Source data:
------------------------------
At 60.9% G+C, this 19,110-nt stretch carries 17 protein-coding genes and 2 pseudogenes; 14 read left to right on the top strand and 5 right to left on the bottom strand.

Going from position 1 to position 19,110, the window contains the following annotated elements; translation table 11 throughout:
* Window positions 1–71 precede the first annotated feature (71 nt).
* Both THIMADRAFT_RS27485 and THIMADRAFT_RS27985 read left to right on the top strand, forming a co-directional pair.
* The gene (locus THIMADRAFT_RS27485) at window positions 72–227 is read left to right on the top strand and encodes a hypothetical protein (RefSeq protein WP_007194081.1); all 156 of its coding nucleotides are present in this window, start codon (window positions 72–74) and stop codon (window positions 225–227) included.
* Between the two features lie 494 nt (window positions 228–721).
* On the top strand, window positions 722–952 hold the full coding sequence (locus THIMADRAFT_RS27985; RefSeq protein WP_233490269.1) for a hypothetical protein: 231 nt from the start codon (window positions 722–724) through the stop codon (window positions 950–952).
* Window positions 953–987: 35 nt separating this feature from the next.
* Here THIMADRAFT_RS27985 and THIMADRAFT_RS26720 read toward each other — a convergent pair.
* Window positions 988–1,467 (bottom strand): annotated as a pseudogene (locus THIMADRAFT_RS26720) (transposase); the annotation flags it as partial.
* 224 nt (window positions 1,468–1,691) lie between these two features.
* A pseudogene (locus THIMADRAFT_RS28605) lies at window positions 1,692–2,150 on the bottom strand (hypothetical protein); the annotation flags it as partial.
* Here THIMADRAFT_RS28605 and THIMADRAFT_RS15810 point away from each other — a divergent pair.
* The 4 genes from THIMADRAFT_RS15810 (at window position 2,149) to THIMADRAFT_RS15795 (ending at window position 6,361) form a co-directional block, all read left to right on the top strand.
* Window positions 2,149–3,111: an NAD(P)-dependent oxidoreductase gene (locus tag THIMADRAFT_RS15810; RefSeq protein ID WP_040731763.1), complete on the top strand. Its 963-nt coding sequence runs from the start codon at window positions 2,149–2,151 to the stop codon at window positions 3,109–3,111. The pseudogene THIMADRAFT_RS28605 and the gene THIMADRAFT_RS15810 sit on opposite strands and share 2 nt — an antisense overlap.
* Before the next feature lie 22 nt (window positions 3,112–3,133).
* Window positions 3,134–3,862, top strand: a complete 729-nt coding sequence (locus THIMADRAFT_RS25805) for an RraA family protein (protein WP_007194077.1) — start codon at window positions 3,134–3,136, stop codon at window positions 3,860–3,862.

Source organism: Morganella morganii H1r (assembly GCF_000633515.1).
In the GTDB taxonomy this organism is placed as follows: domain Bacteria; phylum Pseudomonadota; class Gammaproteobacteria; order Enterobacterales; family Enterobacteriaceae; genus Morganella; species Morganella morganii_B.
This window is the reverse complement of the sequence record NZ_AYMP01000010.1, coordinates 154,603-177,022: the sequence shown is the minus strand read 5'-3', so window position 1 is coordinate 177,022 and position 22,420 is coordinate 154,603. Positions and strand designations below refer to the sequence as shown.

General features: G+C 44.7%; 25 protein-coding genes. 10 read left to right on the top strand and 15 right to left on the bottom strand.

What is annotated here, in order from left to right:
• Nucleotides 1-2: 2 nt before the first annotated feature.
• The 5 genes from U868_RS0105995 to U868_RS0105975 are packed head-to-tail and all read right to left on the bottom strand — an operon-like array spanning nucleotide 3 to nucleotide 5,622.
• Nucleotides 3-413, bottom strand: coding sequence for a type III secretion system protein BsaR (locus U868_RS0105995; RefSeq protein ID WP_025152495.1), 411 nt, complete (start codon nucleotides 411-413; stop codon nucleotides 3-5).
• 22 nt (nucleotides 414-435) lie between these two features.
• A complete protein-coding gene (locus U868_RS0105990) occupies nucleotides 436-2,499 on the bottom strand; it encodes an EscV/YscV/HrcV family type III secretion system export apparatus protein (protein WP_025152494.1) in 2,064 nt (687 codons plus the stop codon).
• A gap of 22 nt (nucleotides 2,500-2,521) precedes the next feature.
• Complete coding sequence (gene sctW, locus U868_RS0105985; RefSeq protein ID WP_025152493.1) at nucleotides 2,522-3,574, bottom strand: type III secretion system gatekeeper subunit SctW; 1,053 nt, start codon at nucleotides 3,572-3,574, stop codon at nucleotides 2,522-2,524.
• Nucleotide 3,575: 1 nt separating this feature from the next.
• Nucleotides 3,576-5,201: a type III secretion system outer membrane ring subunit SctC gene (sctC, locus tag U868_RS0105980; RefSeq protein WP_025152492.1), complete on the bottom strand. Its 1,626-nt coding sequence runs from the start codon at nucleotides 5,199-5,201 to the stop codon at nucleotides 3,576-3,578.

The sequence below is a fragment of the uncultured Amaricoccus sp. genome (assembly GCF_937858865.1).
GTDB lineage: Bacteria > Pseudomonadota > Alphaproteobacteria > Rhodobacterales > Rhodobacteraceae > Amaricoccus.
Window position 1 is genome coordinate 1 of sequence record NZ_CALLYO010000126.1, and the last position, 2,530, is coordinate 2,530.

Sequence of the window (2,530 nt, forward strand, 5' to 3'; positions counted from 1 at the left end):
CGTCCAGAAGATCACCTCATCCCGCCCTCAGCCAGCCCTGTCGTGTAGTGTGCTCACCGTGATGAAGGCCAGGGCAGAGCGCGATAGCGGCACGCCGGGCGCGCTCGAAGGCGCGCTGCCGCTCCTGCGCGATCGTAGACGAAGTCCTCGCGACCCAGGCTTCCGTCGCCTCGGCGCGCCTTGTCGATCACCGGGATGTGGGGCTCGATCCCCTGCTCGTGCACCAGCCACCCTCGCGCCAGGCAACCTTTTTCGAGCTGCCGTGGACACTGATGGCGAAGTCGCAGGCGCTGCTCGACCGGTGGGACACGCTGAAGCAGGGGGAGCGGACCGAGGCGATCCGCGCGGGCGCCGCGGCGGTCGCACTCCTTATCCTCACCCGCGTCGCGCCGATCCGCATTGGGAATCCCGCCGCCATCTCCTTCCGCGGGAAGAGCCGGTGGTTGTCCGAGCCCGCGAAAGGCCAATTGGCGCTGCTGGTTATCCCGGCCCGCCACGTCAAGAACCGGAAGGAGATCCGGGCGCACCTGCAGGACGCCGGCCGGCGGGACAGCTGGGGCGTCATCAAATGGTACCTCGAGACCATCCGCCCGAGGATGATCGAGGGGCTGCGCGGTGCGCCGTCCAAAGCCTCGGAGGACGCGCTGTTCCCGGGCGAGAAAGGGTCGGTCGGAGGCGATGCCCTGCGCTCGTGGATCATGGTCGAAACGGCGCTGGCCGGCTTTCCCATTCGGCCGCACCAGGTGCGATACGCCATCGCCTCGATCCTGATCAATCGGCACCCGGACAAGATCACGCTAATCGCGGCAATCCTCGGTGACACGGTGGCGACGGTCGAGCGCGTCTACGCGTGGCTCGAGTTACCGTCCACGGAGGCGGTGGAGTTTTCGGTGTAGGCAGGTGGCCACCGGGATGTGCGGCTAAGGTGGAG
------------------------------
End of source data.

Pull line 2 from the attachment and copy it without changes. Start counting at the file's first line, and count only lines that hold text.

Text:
Going from position 1 to position 19,110, the window contains the following annotated elements; translation table 11 throughout: